The units you use come in three varieties: land, sea, and air. Generally speaking air units are always more powerful and expensive than land units, while sea units are extremely useful on certain maps and ignorable on others. There are a few units like anti-aircraft guns that are exceptions to this general rule, but for the most part it holds. You manufacture units from Factories, which are located at certain preset locations on each map. Each unit has a given cost, which you draw from a pool of income generated by the cities you control. Only units that represent human soldiers, like Grunts or Spec Ops, can capture rival or neutral cities. A key to victory in every mission is making sure you manufacture the right balance of unit types for the mission, and have enough resources to replace defeated units quickly.
Aside from the terrain types, unit types in Field Commander come with a variety of functions in mind.

Some vehicles are designed for offense, such as the Gunship and Half-Track, while other vehicles like the Truck and Transport Ship are designed mostly for carrying troops and have little in the way of offense or defense. The anti-aircraft gun is designed to let an army shoot down air units from above, and can also be used to great effect as a sort of improvised tank against ground-based units. The most powerful of the sea units we got to play with was the Submarine, which could submerge to travel through deep water and easily demolish enemy ships. Grunts were the weakest and most easily demolished units, but the ones that came most in handy for capturing enemy cities, while Spec Ops had long range attacks that made them excellent defenders.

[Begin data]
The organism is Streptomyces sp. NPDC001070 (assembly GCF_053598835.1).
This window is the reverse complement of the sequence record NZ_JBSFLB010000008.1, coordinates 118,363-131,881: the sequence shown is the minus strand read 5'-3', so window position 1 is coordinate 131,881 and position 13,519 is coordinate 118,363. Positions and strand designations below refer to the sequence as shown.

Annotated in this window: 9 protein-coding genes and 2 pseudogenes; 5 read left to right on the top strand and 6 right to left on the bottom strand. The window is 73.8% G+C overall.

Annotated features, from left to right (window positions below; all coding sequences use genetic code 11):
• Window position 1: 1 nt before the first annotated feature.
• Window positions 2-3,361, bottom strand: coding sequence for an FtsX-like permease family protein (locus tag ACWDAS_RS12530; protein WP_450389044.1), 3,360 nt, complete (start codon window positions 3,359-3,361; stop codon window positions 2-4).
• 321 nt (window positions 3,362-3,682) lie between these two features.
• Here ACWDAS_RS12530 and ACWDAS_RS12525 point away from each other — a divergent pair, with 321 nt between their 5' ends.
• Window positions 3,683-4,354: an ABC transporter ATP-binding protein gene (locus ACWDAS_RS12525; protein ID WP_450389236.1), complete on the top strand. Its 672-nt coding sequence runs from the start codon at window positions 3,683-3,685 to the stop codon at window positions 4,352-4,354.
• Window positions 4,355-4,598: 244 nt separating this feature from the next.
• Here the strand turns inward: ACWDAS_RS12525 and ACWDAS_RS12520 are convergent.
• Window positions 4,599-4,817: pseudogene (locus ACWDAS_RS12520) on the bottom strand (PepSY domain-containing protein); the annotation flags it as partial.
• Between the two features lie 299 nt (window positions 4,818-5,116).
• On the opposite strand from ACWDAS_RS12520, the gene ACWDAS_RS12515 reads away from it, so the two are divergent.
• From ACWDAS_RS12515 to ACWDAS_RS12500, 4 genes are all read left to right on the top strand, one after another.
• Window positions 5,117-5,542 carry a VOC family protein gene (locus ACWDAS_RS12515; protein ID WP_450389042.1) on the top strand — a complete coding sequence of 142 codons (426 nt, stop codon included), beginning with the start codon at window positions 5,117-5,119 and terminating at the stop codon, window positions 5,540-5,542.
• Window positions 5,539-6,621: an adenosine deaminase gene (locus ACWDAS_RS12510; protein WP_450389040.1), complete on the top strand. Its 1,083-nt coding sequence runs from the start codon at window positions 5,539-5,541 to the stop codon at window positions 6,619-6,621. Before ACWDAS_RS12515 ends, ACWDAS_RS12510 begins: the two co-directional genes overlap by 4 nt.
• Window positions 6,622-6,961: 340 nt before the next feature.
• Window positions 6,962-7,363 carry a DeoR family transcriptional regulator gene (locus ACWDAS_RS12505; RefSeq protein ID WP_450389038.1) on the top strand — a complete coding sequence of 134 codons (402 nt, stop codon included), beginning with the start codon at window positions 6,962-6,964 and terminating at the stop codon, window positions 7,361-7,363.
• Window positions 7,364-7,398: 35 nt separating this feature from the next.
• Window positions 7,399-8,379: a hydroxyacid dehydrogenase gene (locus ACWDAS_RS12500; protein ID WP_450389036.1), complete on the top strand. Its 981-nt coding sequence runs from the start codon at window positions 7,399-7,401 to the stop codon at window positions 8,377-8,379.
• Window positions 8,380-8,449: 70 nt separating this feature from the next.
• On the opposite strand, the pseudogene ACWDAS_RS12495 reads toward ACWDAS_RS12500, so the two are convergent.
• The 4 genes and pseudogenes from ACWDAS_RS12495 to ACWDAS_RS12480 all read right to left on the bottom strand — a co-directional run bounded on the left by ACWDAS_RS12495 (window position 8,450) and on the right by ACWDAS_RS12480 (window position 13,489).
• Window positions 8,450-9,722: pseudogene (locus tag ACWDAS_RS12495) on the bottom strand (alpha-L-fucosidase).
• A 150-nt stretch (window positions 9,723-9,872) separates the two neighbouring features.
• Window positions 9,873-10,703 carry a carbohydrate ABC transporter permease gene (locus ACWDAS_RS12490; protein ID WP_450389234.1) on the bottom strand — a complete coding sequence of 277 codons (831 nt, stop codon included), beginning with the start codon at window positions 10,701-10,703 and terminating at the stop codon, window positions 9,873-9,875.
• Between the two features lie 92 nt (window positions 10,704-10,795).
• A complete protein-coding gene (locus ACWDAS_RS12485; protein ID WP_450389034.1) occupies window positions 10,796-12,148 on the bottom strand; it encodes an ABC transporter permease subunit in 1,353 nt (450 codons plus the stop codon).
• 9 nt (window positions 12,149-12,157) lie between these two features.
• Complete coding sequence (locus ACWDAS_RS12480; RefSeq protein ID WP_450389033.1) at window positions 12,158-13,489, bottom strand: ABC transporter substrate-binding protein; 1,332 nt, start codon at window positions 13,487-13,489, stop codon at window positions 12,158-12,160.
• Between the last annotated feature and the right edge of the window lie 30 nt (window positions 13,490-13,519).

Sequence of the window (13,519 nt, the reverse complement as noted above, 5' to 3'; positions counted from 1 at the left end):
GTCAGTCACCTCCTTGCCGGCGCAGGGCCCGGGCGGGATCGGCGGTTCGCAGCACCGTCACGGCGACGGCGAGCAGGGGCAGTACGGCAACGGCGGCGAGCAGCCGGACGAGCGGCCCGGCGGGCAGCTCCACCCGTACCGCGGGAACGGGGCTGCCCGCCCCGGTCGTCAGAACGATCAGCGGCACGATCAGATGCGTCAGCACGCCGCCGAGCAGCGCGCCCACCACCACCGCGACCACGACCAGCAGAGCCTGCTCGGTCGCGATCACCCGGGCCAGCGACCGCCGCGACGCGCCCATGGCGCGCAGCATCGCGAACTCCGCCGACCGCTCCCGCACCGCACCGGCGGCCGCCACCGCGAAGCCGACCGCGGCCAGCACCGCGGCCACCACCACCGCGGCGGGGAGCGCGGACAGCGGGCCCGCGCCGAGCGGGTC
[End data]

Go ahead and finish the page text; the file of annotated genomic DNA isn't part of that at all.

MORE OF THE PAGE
In this early build of Field Commander, only the Tutorial levels and first mission of campaign mode were really playable, but the final outline of the game was firmly sketched out. Quick Battle mode offered fifty-six different default maps, which can be modified by the player to create original missions. These missions can then be swapped with other Field Commander players. Wireless also supports versus multiplayer battles in both ad hoc and infrastructure modes, and online rankings to encourage competitive play in a Field Commander community. Finally, players will be able to download addition missions and other content after the game is released. On top of all the online content, Field Commander plays host to a wide array of unlockable content. Aside from new unit types, commanders, and divisions, you can also unlock cut-scenes to watch whenever you wish.